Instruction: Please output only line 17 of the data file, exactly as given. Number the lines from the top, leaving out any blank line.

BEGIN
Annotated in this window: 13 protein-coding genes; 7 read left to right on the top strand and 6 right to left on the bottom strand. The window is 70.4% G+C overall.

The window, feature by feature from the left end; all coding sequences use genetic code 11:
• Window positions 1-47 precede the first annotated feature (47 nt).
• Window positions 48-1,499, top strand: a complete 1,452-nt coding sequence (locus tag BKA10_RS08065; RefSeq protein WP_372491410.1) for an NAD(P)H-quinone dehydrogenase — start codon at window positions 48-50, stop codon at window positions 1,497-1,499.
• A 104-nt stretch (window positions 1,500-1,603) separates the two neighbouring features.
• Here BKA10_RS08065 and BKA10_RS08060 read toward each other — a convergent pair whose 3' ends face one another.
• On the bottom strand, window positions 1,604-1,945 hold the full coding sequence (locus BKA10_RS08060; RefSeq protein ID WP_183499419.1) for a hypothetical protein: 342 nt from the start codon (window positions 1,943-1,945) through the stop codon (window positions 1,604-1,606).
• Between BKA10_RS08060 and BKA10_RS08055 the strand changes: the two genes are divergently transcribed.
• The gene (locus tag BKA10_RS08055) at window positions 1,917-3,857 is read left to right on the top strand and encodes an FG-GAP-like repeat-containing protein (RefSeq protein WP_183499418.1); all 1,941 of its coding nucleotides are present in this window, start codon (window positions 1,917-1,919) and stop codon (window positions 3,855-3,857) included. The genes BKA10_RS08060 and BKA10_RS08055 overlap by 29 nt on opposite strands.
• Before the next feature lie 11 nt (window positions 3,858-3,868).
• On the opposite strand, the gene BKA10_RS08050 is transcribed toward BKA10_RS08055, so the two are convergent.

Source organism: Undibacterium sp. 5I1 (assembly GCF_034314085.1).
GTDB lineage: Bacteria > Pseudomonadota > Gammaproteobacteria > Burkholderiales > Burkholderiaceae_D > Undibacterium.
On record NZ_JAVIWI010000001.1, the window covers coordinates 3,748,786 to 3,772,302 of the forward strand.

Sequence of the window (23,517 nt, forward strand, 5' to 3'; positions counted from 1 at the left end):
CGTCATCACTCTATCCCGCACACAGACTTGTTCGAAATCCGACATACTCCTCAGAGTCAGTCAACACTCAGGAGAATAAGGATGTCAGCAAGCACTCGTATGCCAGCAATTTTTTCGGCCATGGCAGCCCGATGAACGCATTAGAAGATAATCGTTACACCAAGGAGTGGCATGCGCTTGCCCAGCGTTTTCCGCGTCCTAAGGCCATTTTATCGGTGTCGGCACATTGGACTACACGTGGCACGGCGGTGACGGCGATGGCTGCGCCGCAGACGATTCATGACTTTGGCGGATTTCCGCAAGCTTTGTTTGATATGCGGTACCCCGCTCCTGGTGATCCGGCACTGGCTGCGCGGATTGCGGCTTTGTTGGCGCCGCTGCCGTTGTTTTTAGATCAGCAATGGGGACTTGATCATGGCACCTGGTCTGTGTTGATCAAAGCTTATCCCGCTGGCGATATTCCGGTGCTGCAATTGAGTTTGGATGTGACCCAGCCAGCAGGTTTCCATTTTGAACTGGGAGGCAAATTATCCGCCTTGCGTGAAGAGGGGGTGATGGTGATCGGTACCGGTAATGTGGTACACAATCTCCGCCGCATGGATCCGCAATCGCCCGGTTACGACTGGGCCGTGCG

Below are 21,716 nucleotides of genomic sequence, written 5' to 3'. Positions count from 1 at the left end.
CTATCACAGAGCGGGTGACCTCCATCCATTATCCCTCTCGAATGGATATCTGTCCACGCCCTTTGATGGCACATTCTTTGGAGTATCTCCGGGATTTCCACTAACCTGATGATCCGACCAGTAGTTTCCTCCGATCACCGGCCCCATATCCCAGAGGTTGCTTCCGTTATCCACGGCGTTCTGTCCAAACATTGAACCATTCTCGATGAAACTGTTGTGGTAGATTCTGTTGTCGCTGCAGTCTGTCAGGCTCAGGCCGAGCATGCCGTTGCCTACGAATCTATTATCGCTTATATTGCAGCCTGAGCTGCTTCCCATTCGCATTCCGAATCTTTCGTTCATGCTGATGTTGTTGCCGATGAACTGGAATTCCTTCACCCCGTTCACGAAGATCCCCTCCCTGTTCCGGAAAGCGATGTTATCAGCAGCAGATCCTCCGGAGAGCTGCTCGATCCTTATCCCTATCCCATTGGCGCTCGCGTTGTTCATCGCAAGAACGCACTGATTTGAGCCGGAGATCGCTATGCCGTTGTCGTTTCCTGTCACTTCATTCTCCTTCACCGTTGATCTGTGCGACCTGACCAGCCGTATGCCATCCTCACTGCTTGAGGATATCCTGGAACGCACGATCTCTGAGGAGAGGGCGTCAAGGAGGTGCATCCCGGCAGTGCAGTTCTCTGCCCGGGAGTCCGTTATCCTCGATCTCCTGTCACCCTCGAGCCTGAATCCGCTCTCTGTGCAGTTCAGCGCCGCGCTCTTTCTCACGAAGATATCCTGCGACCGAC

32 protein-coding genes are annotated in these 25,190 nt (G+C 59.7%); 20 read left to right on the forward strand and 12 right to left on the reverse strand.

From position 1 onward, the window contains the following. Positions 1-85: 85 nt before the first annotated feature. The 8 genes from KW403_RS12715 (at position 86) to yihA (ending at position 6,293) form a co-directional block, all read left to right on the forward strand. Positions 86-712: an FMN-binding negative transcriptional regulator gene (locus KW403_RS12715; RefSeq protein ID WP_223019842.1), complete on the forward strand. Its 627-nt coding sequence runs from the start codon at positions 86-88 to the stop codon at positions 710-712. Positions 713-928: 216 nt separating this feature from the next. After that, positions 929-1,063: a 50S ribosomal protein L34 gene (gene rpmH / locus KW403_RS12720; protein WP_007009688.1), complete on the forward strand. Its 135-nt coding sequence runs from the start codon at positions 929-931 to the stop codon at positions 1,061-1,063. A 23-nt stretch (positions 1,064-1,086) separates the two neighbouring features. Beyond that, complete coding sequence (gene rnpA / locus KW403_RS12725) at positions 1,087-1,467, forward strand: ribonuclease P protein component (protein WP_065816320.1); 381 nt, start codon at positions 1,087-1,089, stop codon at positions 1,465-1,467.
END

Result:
Below are 21,716 nucleotides of genomic sequence, written 5' to 3'. Positions count from 1 at the left end.